In a grand partcipatory gesture, though, the show then dissolves into a toddler’s tea-party, with lots of knitted cupcakes and silly hats. It’s great fun, but I reckon than even a two-year-old has enough sense of narrative structure to wonder why the story has no ending; and not so much as a final satisfying wave goodbye.
It’s perhaps significant, though, that it’s the youngest company on stage this week who seem most fearlessly inclined to engage with their world as it is. The Tramway’s Junction 25 youth theatre company – steered by directors Tashi Gore and Jess Thorpe – have been hailed as one of the finest in the UK, and it’s not difficult to see why; every one of the 17 performers on stage has an energy, a focus, a controlled anger, and a fierce, ironic humour that gives a spine-shuddering collective power to their trademark collages of movement, music, and semi-documentary improvisation.
Their latest show, Anoesis, deals with the competitive pressures of the examination system, seating the audience and the cast along two long desk-like benches in front of individual exam-papers, and then using the benches as tramlines and catwalks for a series of dramatic exchanges about pressure, ambition, success, failure, and the treadmill of academic assessment. It lasts only 65 minutes, and its style is familiar. Yet it’s also powerful, theatrical, perfectly-shaped, moving and real, like no other piece of theatre I’ve seen this week.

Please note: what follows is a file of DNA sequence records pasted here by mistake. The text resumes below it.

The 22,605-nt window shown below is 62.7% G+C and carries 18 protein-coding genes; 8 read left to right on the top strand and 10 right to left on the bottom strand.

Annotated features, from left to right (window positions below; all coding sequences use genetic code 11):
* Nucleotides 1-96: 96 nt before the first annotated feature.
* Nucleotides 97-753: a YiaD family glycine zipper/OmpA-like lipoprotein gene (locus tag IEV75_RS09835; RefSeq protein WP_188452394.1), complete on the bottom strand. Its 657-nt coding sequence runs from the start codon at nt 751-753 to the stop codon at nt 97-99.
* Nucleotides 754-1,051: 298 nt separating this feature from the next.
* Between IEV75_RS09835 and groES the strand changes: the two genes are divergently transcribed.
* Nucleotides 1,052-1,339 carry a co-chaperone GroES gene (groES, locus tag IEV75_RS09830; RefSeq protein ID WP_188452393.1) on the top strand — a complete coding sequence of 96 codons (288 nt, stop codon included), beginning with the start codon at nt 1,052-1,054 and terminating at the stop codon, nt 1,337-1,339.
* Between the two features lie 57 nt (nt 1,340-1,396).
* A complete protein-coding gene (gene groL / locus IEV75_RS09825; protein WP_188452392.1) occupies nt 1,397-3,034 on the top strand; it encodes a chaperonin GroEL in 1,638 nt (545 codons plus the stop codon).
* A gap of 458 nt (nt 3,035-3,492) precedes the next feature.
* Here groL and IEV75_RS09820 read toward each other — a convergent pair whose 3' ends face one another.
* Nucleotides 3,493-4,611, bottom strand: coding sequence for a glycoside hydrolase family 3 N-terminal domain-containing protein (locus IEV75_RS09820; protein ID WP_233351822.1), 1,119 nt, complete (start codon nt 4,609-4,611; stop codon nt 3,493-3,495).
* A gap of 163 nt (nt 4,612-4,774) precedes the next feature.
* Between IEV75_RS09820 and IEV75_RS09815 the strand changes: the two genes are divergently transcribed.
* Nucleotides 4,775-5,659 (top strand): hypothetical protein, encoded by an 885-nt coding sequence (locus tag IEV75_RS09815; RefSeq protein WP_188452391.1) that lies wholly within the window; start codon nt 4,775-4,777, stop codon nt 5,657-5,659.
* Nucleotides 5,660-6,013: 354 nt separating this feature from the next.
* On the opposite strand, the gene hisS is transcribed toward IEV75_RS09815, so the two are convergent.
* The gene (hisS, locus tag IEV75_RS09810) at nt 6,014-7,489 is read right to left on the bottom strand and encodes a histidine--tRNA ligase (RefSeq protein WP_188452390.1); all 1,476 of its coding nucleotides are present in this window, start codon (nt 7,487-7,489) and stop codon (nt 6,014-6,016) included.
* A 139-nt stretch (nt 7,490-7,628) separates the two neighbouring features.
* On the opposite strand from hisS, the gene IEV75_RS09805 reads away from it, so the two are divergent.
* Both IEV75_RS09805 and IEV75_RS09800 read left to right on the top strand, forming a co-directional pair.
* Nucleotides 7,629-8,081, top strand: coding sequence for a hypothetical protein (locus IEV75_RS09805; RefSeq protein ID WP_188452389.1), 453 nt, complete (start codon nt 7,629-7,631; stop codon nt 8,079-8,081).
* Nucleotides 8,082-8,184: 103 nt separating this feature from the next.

The Man Who Lived Twice at Paisley Arts Centre on tour until 5 April; Facegone at Oran Mor, Glasgow untl Saturday; The Attic at Falkirk Town Hall today (Thursday) and at Howden Park Theatre, Livingston, tomorrow and Saturday; Anoesis, run completed.
PERFORMANCE OF THE WEEK
Paul Cunningham gives a disturbingly charismatic performance as the paralysed American playwright Ned Sheldon, in Garry Robson’s The Man Who Lived Twice. Beautifully dressed, perfectly shaved and made up, he inhabits his New York apartment like a giant spider at the centre of a web, his huge masculine vigour channelled ever more fiercely into the life of the mind, and his private theatre of seduction and illusion.